Sweet Water Featured at The Taste of Chicago
SWF at the Taste of Chicago
Every summer since 1980, thousands of people flock to the City of Chicago for five days of mouthwatering food, music, and family activities at the Taste of Chicago. This year, from July 11 - 15, the 38th Annual Taste of Chicago not only highlighted Chicago’s culinary excellence, but also invited select artists to display their work at the Artist Garden, an oasis where Taste visitors are able to breakaway from the crowds to interact with and learn from artists’ work. Sweet Water Foundation's Executive Director, Emmanuel Pratt, was one of four artists selected to bring their work to life at The Taste.
Using SWF Fractals to Designate Space at the Taste
Sweet Water Foundation was asked to bring both art + function to the Taste of Chicago Artist Garden by making and displaying fractals, tables, and benches. In the weeks leading up to The Taste, Sweet Water apprentices and mentors spent hours preparing the art installation in the alley (which extends SWF's workshop + classroom space in summer) next to the house. The fractals were, then, used to claim space in the Artist Garden, representing a journey, from an alley on the South Side to the lush green grasses of Grant Park. The installation of fractals at the Artist Garden is representative of SWF’s practice of regenerative neighborhood development, demonstrating how design and art have found a way to bloom in what is otherwise categorized as a “blighted” community. Sweet Water’s display of innovative and skilled carpentry represents the unlimited potential hidden in forgotten neighborhoods, and speaks volumes about the power of a self-determined people.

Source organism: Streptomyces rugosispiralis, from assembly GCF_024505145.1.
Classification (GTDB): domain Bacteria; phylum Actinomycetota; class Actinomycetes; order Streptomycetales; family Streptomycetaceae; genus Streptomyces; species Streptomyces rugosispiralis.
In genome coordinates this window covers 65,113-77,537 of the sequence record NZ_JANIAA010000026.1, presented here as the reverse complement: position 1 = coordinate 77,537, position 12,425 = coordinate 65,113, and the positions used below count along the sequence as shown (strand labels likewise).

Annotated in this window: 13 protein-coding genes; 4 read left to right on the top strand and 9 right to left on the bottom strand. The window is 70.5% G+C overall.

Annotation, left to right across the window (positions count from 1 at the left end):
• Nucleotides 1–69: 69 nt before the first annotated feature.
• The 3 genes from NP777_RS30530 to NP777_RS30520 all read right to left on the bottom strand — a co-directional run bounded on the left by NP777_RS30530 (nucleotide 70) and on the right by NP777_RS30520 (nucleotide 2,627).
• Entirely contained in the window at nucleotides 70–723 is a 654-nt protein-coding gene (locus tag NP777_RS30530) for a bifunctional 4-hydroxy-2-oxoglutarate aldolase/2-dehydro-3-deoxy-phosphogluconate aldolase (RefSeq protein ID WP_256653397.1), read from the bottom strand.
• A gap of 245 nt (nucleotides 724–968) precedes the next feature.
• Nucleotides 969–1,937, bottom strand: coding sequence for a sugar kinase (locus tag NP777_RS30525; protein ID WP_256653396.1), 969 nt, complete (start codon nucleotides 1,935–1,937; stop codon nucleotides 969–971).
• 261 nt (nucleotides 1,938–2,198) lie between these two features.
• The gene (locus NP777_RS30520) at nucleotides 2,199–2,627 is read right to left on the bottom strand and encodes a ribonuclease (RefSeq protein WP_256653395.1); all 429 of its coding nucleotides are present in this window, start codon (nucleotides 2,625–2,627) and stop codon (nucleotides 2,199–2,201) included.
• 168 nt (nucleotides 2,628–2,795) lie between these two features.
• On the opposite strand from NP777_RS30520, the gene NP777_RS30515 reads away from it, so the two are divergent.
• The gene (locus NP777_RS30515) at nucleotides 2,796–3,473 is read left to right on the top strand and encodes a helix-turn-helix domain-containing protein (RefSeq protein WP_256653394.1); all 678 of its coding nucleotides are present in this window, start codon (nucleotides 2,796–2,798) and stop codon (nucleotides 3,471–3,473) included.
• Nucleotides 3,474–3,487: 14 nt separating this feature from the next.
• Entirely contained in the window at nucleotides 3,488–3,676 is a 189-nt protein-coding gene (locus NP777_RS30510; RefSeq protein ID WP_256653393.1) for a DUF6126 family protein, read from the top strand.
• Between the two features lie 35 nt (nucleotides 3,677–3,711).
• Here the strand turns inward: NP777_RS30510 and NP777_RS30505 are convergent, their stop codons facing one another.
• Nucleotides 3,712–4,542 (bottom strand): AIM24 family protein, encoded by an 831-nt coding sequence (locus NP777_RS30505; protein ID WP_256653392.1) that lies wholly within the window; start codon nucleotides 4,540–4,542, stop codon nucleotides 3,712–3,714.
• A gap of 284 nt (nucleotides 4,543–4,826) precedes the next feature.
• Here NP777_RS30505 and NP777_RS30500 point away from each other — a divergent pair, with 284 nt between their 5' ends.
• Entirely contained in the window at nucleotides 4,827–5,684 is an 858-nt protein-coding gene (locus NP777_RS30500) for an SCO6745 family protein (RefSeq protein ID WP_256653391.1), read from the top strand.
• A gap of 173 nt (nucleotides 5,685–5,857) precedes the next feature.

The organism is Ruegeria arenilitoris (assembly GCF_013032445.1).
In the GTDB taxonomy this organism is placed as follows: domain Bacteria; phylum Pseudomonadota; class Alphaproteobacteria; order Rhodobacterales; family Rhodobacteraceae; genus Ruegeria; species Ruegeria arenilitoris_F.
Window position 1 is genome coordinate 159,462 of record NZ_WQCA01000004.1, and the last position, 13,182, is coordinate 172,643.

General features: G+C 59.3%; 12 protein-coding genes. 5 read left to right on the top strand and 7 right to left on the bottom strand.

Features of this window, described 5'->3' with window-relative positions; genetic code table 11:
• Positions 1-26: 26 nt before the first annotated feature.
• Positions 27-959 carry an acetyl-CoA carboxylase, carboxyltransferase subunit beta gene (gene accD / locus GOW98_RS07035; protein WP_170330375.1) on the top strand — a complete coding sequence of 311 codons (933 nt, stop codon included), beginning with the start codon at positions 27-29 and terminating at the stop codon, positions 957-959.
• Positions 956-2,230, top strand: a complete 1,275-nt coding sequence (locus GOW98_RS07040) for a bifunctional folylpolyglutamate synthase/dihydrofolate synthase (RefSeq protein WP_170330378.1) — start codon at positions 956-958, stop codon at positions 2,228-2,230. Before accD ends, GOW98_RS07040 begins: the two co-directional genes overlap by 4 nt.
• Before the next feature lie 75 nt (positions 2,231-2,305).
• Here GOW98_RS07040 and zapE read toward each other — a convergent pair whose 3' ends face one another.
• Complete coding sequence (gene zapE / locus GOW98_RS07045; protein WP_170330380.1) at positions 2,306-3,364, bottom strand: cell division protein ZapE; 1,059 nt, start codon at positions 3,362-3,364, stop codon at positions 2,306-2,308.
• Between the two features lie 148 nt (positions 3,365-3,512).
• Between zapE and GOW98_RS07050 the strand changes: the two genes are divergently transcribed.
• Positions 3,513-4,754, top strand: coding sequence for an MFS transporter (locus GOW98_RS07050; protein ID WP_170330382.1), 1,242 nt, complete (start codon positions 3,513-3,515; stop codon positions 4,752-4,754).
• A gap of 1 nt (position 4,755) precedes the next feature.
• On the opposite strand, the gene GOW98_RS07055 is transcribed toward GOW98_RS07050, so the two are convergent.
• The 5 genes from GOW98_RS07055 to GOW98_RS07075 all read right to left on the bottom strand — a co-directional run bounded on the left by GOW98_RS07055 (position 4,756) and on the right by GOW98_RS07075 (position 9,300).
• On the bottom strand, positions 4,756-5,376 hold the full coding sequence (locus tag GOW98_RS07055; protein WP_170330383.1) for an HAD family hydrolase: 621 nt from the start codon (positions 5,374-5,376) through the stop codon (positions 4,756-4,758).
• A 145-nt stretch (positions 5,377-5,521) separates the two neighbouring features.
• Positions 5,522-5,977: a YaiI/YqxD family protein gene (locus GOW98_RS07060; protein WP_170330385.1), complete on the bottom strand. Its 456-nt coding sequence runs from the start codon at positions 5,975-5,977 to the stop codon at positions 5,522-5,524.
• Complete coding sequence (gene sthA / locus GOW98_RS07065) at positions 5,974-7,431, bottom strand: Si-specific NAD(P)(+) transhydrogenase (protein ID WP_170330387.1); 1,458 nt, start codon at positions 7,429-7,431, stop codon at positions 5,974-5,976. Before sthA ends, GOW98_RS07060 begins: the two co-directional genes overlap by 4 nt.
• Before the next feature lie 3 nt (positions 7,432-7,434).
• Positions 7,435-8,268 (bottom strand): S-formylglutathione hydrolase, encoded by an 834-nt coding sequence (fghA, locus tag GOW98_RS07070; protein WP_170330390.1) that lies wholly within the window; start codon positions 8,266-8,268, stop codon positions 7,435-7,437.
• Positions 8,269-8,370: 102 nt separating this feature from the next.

Over the course of five days, an estimated 1.5 million people experienced the Taste of Chicago. Tens of thousands of those visitors were exposed to the Artist Garden and the work of Apprentices and Mentors at Sweet Water Foundation. The garden was transformed to a place where visitors could sit down, relax, share stories, and reflect amidst the hustle and bustle of the city and The Taste. The fractals, benches, and tables exposed visitors to the powerful narrative of Sweet Water Foundation and showed visitors the simplicity of transforming waste to beautiful pieces of art.
History of Fractals
In 2016, SWF began the process of designing and building fractals. Fractals are multi-functional objects used to claim space using reclaimed “waste” materials. They are seats, tables, gardens, storage spaces, and pieces of art. More importantly, they are are used to claim space. Sweet Water Foundation exists in a community that was meant to be erased, yet was brought back to life with the help of local residents, partners, and the SWF family. Now, SWF is a thriving ecosystem nestled within a place of disinvestment, vacancies, and erasure . SWF operates various spaces on 4 contiguous city blocks, each space designed to tell a story and claim space. Fractals are one example of a designed object that is used at The Commons to claim and designate space. Fractals are placed in spaces that were once empty and unused, transforming vacant spaces into productive spaces.